“According to the U.S. Naval Institute, this massive disparity in size between the American and Soviet/Russian missiles is due to the differences in plastics industry maturity, which in the United States, was able to create both plastic children’s toys, as well as important binders for solid-fuel missile components.”

Party Privileges? 

Submarine duty is not for the faint of heart or the claustrophobic, as any submariner worth his/her salt knows. For American submariners, one of the big incentives in place to at least partially mitigate this hardship is what is reported to be the best chow in the U.S. Navy. But the Soviet Typhoon/Akula took incentives and amenities to a whole ‘nother level, downright shocking for the military of a country that prided itself on supposed proletarian egalitarianism (not counting the “Do as we say, not as we do” Party privileges of the USSR’s elitist nomenklatura of course): not only a gym but a swimming pool and even a sauna! Mind you, the pools are only 2 meters (6.5 feet) deep and preclude diving and swimming laps, but eh, beggars can’t be choosers, especially when the host boat is submerged at the max depth of 500 meters. 

The Typhoon-Class Headed for Retirement? 

Alas, for aspiring present-day Russian submariners, the opportunities to enjoy these extra underwater perks are becoming few and fewer. Only one Typhoon/Akula remains on active service (although some reports suggest she is or is close to being scrapped), that being the Dmitriy Donskoy (named for a 14th-century Prince of Moscow), with two more on laid-up status and three decommissioned altogether. Since 2008, these mechanical sea monsters have been getting slowly but steadily replaced by the Borei-class subs

Bonus: Typhoon-Class Photo Essay

Typhoon-Class Submarine

Typhoon-Class Submarine. Image Credit: Russian State Media.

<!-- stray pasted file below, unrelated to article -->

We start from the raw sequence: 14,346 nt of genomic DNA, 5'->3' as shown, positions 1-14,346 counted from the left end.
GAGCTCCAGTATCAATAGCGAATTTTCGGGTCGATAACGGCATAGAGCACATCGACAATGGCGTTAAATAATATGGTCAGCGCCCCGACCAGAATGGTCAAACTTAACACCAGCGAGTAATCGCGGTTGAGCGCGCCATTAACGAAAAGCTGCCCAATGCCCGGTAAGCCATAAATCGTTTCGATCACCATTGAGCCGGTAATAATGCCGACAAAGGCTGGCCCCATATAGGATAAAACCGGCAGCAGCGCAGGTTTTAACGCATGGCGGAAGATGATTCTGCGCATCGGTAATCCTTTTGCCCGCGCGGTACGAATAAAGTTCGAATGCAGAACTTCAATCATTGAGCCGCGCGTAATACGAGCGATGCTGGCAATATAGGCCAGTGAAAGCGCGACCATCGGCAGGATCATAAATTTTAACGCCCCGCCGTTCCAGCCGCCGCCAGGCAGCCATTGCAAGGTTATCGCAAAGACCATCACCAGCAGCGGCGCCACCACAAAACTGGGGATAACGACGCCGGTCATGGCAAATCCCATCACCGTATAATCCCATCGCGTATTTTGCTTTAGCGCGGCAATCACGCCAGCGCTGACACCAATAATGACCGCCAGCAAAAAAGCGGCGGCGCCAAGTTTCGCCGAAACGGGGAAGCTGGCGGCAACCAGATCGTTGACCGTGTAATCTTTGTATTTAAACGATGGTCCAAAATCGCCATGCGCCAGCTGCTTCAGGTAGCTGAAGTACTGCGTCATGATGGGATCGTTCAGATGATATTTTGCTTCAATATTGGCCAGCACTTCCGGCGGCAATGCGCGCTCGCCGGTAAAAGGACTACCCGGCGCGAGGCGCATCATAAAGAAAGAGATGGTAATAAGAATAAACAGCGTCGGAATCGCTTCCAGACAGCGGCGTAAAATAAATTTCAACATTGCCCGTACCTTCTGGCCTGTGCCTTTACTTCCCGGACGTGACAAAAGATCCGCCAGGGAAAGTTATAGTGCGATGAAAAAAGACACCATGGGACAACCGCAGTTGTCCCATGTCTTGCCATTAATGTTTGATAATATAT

Typhoon Class

Typhoon-Class Submarine. Image Credit: Creative Commons.


Typhoon-class Submarine. Artist Rendering.


Typhoon-class. Image Credit: Creative Commons.

Typhoon Class Submarine

Typhoon Class Submarine. Image Credit – Creative Commons.

Typhoon Class Submarine

Typhoon Class Submarine. Image Credit: Creative Commons.

Christian D. Orr is a former Air Force officer, Federal law enforcement officer, and private military contractor (with assignments worked in Iraq, the United Arab Emirates, Kosovo, Japan, Germany, and the Pentagon). Chris holds a B.A. in International Relations from the University of Southern California (USC) and an M.A. in Intelligence Studies (concentration in Terrorism Studies) from American Military University (AMU). He has also been published in The Daily Torch and The Journal of Intelligence and Cyber Security. Last but not least, he is a Companion of the Order of the Naval Order of the United States (NOUS).

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Christian D. Orr is a former Air Force officer, Federal law enforcement officer, and private military contractor (with assignments worked in Iraq, the United Arab Emirates, Kosovo, Japan, Germany, and the Pentagon).